How Many Calories in Lattes Vs. Coffee?

Your average latte will have about 110 to 200 calories per 8 oz serving. In comparison, a regular cup of black coffee will have about 1 single calorie. Lattes dwarf coffee when it comes to calories due to their milk and sweetener content.

However, you can reduce the caloric content of your latte by using low-fat milk (or low-calorie Almond milk) and sugar-free sweeteners. Expressos, due to their heavy concentration, contain about 24 calories per 8-ounce cup.

coffee cup latte art
Image Credit: I love coffee, Shutterstock

Are There Health Benefits of Drinking Coffee?

Studies have shown that coffee does in fact have certain health benefits. Though many health experts warn against the consumption of excessive amounts of caffeine, evidence proves that coffee drinkers can benefit from enjoying a cup of joe on a regular basis.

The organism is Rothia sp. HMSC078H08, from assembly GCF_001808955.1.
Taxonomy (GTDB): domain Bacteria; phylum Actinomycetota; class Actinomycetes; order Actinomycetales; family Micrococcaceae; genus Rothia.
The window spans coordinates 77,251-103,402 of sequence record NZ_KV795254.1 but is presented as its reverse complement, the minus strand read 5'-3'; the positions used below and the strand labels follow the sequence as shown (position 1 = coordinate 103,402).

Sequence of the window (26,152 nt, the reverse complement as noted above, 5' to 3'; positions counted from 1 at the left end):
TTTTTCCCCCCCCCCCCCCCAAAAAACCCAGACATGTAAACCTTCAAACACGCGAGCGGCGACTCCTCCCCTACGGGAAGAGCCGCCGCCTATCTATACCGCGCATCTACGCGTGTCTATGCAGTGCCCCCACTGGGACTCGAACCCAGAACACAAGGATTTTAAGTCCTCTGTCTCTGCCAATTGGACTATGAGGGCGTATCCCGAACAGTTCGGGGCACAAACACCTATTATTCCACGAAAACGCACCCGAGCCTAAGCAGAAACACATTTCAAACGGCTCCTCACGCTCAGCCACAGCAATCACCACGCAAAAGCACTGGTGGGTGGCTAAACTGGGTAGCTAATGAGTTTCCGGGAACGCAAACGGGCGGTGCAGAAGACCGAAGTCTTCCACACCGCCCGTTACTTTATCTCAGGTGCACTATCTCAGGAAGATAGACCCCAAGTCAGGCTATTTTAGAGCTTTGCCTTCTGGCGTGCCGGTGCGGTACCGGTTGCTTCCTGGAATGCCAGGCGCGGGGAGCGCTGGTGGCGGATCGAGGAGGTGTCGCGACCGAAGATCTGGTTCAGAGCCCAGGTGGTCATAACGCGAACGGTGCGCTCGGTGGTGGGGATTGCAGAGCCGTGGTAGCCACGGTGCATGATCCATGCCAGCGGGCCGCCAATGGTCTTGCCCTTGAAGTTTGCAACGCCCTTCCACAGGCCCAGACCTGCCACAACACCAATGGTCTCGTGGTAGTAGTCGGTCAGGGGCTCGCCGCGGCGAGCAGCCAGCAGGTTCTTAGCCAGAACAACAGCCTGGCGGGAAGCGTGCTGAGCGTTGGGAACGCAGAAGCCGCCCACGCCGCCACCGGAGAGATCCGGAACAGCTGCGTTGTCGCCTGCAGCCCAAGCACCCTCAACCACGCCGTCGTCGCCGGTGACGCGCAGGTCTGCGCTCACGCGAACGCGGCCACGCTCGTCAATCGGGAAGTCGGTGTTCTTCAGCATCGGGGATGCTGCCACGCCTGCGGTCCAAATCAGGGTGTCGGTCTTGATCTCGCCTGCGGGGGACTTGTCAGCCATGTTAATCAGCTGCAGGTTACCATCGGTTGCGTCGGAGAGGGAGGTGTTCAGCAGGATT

Let’s take a look at some of the most notable ways that coffee may positively impact your health.

Increased Life Span

Recent studies have found that a group of coffee drinkers is less likely to develop and die from cardiovascular disease including diabetes, kidney disease, and strokes. This isn’t to say that coffee will necessarily increase your lifespan, per se, but it’s shown promising research to prevent common fatal diseases.

Parkinson’s Disease Association

Approximately 60,000 Americans are diagnosed with Parkinson’s disease every year. For years, studies have shown that coffee may lower your risk of developing Parkinson’s disease. It’s also been shown to aid in helping those with the disease gain a better ability to control physical movements.